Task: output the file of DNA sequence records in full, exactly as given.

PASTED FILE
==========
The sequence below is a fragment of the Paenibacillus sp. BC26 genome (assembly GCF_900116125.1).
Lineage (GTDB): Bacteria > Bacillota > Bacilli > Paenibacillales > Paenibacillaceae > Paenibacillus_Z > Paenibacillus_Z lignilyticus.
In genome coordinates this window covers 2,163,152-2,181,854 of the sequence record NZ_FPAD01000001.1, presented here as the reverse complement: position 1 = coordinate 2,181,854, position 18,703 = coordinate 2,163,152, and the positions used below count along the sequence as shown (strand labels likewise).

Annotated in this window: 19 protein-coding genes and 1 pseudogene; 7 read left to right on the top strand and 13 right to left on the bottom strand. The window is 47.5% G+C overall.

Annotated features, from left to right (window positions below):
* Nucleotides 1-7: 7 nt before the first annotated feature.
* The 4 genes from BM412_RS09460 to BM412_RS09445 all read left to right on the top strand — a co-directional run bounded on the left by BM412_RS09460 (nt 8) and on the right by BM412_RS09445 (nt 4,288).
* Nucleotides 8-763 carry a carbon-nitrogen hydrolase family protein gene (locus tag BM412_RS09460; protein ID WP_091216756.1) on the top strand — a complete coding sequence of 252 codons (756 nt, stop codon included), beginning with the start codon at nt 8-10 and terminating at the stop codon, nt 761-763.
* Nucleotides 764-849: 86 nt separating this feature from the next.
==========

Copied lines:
The sequence below is a fragment of the Paenibacillus sp. BC26 genome (assembly GCF_900116125.1).
Lineage (GTDB): Bacteria > Bacillota > Bacilli > Paenibacillales > Paenibacillaceae > Paenibacillus_Z > Paenibacillus_Z lignilyticus.
In genome coordinates this window covers 2,163,152-2,181,854 of the sequence record NZ_FPAD01000001.1, presented here as the reverse complement: position 1 = coordinate 2,181,854, position 18,703 = coordinate 2,163,152, and the positions used below count along the sequence as shown (strand labels likewise).

Annotated in this window: 19 protein-coding genes and 1 pseudogene; 7 read left to right on the top strand and 13 right to left on the bottom strand. The window is 47.5% G+C overall.

Annotated features, from left to right (window positions below):
* Nucleotides 1-7: 7 nt before the first annotated feature.
* The 4 genes from BM412_RS09460 to BM412_RS09445 all read left to right on the top strand — a co-directional run bounded on the left by BM412_RS09460 (nt 8) and on the right by BM412_RS09445 (nt 4,288).
* Nucleotides 8-763 carry a carbon-nitrogen hydrolase family protein gene (locus tag BM412_RS09460; protein ID WP_091216756.1) on the top strand — a complete coding sequence of 252 codons (756 nt, stop codon included), beginning with the start codon at nt 8-10 and terminating at the stop codon, nt 761-763.
* Nucleotides 764-849: 86 nt separating this feature from the next.